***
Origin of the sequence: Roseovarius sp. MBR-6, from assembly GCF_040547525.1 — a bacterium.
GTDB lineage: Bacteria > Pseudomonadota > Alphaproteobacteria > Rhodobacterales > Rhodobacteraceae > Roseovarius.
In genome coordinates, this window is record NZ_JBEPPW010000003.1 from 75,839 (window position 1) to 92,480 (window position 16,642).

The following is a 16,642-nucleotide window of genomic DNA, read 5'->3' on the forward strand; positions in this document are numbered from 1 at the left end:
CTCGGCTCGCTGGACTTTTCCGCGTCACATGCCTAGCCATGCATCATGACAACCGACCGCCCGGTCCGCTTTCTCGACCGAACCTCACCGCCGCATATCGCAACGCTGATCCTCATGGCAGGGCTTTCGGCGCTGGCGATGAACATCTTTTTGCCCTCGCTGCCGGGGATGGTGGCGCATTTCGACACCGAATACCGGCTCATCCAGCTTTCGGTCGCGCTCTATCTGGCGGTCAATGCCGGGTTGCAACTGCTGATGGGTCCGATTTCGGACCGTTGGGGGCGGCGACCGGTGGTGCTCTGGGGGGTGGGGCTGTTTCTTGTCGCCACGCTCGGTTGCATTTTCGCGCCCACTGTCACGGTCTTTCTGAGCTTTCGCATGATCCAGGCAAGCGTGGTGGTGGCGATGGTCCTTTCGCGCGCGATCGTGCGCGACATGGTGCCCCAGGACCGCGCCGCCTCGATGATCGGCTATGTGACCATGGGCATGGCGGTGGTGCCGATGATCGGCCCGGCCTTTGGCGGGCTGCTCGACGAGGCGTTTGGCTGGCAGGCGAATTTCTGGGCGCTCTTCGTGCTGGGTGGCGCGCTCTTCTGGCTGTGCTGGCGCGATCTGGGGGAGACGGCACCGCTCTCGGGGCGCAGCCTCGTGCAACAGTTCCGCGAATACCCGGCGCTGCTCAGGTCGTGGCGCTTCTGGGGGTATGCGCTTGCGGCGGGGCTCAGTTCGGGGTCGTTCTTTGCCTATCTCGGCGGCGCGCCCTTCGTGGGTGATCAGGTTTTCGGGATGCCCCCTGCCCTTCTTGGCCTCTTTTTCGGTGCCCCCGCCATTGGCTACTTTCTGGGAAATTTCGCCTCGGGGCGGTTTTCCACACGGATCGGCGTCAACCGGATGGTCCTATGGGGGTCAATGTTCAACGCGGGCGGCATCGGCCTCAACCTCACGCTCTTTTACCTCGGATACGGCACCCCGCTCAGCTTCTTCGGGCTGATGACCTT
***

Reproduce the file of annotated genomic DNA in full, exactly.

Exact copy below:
Origin of the sequence: Roseovarius sp. MBR-6, from assembly GCF_040547525.1 — a bacterium.
GTDB lineage: Bacteria > Pseudomonadota > Alphaproteobacteria > Rhodobacterales > Rhodobacteraceae > Roseovarius.
In genome coordinates, this window is record NZ_JBEPPW010000003.1 from 75,839 (window position 1) to 92,480 (window position 16,642).

The following is a 16,642-nucleotide window of genomic DNA, read 5'->3' on the forward strand; positions in this document are numbered from 1 at the left end:
CTCGGCTCGCTGGACTTTTCCGCGTCACATGCCTAGCCATGCATCATGACAACCGACCGCCCGGTCCGCTTTCTCGACCGAACCTCACCGCCGCATATCGCAACGCTGATCCTCATGGCAGGGCTTTCGGCGCTGGCGATGAACATCTTTTTGCCCTCGCTGCCGGGGATGGTGGCGCATTTCGACACCGAATACCGGCTCATCCAGCTTTCGGTCGCGCTCTATCTGGCGGTCAATGCCGGGTTGCAACTGCTGATGGGTCCGATTTCGGACCGTTGGGGGCGGCGACCGGTGGTGCTCTGGGGGGTGGGGCTGTTTCTTGTCGCCACGCTCGGTTGCATTTTCGCGCCCACTGTCACGGTCTTTCTGAGCTTTCGCATGATCCAGGCAAGCGTGGTGGTGGCGATGGTCCTTTCGCGCGCGATCGTGCGCGACATGGTGCCCCAGGACCGCGCCGCCTCGATGATCGGCTATGTGACCATGGGCATGGCGGTGGTGCCGATGATCGGCCCGGCCTTTGGCGGGCTGCTCGACGAGGCGTTTGGCTGGCAGGCGAATTTCTGGGCGCTCTTCGTGCTGGGTGGCGCGCTCTTCTGGCTGTGCTGGCGCGATCTGGGGGAGACGGCACCGCTCTCGGGGCGCAGCCTCGTGCAACAGTTCCGCGAATACCCGGCGCTGCTCAGGTCGTGGCGCTTCTGGGGGTATGCGCTTGCGGCGGGGCTCAGTTCGGGGTCGTTCTTTGCCTATCTCGGCGGCGCGCCCTTCGTGGGTGATCAGGTTTTCGGGATGCCCCCTGCCCTTCTTGGCCTCTTTTTCGGTGCCCCCGCCATTGGCTACTTTCTGGGAAATTTCGCCTCGGGGCGGTTTTCCACACGGATCGGCGTCAACCGGATGGTCCTATGGGGGTCAATGTTCAACGCGGGCGGCATCGGCCTCAACCTCACGCTCTTTTACCTCGGATACGGCACCCCGCTCAGCTTCTTCGGGCTGATGACCTT